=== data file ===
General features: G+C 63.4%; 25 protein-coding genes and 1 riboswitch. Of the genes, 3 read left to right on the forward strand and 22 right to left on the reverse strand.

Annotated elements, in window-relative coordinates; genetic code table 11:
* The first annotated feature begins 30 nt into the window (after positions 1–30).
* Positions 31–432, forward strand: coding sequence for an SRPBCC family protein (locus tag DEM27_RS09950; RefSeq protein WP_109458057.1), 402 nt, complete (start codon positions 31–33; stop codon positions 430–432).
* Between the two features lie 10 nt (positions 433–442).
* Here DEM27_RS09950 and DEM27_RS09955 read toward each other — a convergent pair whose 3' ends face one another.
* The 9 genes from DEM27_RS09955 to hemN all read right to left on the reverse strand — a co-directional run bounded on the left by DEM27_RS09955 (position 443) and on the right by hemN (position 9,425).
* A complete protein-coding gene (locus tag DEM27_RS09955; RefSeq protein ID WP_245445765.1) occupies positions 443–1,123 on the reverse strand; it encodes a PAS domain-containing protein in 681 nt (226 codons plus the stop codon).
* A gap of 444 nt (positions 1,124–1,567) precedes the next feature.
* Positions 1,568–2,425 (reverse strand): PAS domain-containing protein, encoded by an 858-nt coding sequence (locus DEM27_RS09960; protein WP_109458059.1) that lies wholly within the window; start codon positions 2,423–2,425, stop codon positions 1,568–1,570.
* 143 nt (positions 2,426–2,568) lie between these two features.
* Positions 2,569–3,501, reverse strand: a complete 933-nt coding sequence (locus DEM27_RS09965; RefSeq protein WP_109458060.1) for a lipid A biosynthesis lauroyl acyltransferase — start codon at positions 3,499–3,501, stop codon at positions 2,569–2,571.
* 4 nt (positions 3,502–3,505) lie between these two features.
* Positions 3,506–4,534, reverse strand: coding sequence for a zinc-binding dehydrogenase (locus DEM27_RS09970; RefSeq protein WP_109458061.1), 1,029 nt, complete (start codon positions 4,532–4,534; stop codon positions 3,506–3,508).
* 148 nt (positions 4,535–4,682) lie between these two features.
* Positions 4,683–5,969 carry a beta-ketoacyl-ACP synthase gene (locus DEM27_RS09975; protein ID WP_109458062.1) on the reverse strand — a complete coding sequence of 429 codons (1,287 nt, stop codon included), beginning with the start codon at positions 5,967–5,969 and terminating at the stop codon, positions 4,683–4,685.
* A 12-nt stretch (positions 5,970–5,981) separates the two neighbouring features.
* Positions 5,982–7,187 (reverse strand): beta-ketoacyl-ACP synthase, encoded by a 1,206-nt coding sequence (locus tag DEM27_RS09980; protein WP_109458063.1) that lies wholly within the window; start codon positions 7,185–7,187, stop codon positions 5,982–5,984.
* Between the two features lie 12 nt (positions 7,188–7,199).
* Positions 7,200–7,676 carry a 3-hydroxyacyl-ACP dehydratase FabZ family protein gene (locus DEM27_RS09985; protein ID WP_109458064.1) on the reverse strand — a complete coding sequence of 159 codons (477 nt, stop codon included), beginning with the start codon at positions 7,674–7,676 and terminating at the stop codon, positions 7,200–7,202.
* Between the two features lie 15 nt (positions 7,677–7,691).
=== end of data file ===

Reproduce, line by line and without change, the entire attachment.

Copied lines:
General features: G+C 63.4%; 25 protein-coding genes and 1 riboswitch. Of the genes, 3 read left to right on the forward strand and 22 right to left on the reverse strand.

Annotated elements, in window-relative coordinates; genetic code table 11:
* The first annotated feature begins 30 nt into the window (after positions 1–30).
* Positions 31–432, forward strand: coding sequence for an SRPBCC family protein (locus tag DEM27_RS09950; RefSeq protein WP_109458057.1), 402 nt, complete (start codon positions 31–33; stop codon positions 430–432).
* Between the two features lie 10 nt (positions 433–442).
* Here DEM27_RS09950 and DEM27_RS09955 read toward each other — a convergent pair whose 3' ends face one another.
* The 9 genes from DEM27_RS09955 to hemN all read right to left on the reverse strand — a co-directional run bounded on the left by DEM27_RS09955 (position 443) and on the right by hemN (position 9,425).
* A complete protein-coding gene (locus tag DEM27_RS09955; RefSeq protein ID WP_245445765.1) occupies positions 443–1,123 on the reverse strand; it encodes a PAS domain-containing protein in 681 nt (226 codons plus the stop codon).
* A gap of 444 nt (positions 1,124–1,567) precedes the next feature.
* Positions 1,568–2,425 (reverse strand): PAS domain-containing protein, encoded by an 858-nt coding sequence (locus DEM27_RS09960; protein WP_109458059.1) that lies wholly within the window; start codon positions 2,423–2,425, stop codon positions 1,568–1,570.
* 143 nt (positions 2,426–2,568) lie between these two features.
* Positions 2,569–3,501, reverse strand: a complete 933-nt coding sequence (locus DEM27_RS09965; RefSeq protein WP_109458060.1) for a lipid A biosynthesis lauroyl acyltransferase — start codon at positions 3,499–3,501, stop codon at positions 2,569–2,571.
* 4 nt (positions 3,502–3,505) lie between these two features.
* Positions 3,506–4,534, reverse strand: coding sequence for a zinc-binding dehydrogenase (locus DEM27_RS09970; RefSeq protein WP_109458061.1), 1,029 nt, complete (start codon positions 4,532–4,534; stop codon positions 3,506–3,508).
* 148 nt (positions 4,535–4,682) lie between these two features.
* Positions 4,683–5,969 carry a beta-ketoacyl-ACP synthase gene (locus DEM27_RS09975; protein ID WP_109458062.1) on the reverse strand — a complete coding sequence of 429 codons (1,287 nt, stop codon included), beginning with the start codon at positions 5,967–5,969 and terminating at the stop codon, positions 4,683–4,685.
* A 12-nt stretch (positions 5,970–5,981) separates the two neighbouring features.
* Positions 5,982–7,187 (reverse strand): beta-ketoacyl-ACP synthase, encoded by a 1,206-nt coding sequence (locus tag DEM27_RS09980; protein WP_109458063.1) that lies wholly within the window; start codon positions 7,185–7,187, stop codon positions 5,982–5,984.
* Between the two features lie 12 nt (positions 7,188–7,199).
* Positions 7,200–7,676 carry a 3-hydroxyacyl-ACP dehydratase FabZ family protein gene (locus DEM27_RS09985; protein ID WP_109458064.1) on the reverse strand — a complete coding sequence of 159 codons (477 nt, stop codon included), beginning with the start codon at positions 7,674–7,676 and terminating at the stop codon, positions 7,200–7,202.
* Between the two features lie 15 nt (positions 7,677–7,691).